I have always considered Halloween to be the beginning of the holiday season. It seems from this point until January 2 life gains a little more weight, literally and metaphorically. Weight on my hips (I have an unhealthy relationship with mini Twix bars) and the weight of stress, worry, anxiety, and confusion for families who live life on the spectrum.
Holidays are a funny time for parents and children. This whole Santa Claus thing cracks me up a bit. 364 days a year we tell our children to stay away from strangers…then Christmas arrives. The day when we ask our child(ren) to sit on the lap of a stranger…and not just any stranger. A bearded, red-suited, chunky man…seriously, how weird is that?
Halloween presents some challenges for all children and I suspect when many people read this they will nod their heads in agreement. It may be an equalizing holiday. Equalizing in the sense that even children not on the spectrum because more ‘like’ children on the spectrum…too much sugar, too many parties, too many noises, too many funny ‘feels.’ Halloween is not fun for everyone. Halloween can be tough stuff…
When you have a child on the spectrum it’s nearly impossible to just go and buy a costume. For Tucker, this was certainly the case in his younger years. We had to choose costumes that…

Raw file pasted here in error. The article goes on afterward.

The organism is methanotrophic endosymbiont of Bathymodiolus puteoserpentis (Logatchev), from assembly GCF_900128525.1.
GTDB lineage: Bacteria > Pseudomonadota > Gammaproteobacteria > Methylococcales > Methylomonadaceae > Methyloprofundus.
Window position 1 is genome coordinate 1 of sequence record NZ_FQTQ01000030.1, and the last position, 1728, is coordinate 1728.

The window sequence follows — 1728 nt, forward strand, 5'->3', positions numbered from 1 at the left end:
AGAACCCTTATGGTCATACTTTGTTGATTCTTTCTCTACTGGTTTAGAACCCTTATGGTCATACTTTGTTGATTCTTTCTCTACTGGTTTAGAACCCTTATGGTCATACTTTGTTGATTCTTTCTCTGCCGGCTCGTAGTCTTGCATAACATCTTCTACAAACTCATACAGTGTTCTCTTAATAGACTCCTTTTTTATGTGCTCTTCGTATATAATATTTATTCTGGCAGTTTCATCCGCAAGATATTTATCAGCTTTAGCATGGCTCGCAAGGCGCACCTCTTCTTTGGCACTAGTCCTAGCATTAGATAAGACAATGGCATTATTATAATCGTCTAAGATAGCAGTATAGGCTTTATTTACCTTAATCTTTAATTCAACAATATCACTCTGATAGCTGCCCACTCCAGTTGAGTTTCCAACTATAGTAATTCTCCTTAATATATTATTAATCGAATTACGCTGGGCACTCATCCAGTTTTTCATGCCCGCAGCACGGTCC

weren’t too tight
weren’t too loose
weren’t too itchy
weren’t too smelly
weren’t too bright
weren’t too heavy
weren’t too light
weren’t too anything. So what do you do?
Get creative…well, really – get normal.
Shorts, jersey = football player
Pants, khaki shirt, whip = Indiana Jones
My personal favorite was Kindergarten. The weight of anxiety came over me. How do I send this child to school with some sort of real costume, but help him deal with it all? Not only his own sensory stuff…everything that was ‘out of order’ in his life.
The loud parties.
The ‘parade’ with all the people, the smells, the colors, the noise.
The ‘appropriateness’ of trick or treating.
New places, new faces.
The unknown….so, so, so much unknown.
Minimize. Minimize his own sensory stuff so that he can deal with his surroundings. So, he went as Shaggy – green shirt, khaki pants, and a painted mystery machine hanging over his shoulder.
If that isn’t the cutest boy ever!! Whew…what a doll he was (I meant is). Yes, he’s missing his clothes…well….because this is how he resides in our house most of the time. Clothing is not his friend (see Day #237 – Nudist Colony).
So, on this holiday – be patient and be kind and be thoughtful and spread love to all children. Happy Halloween!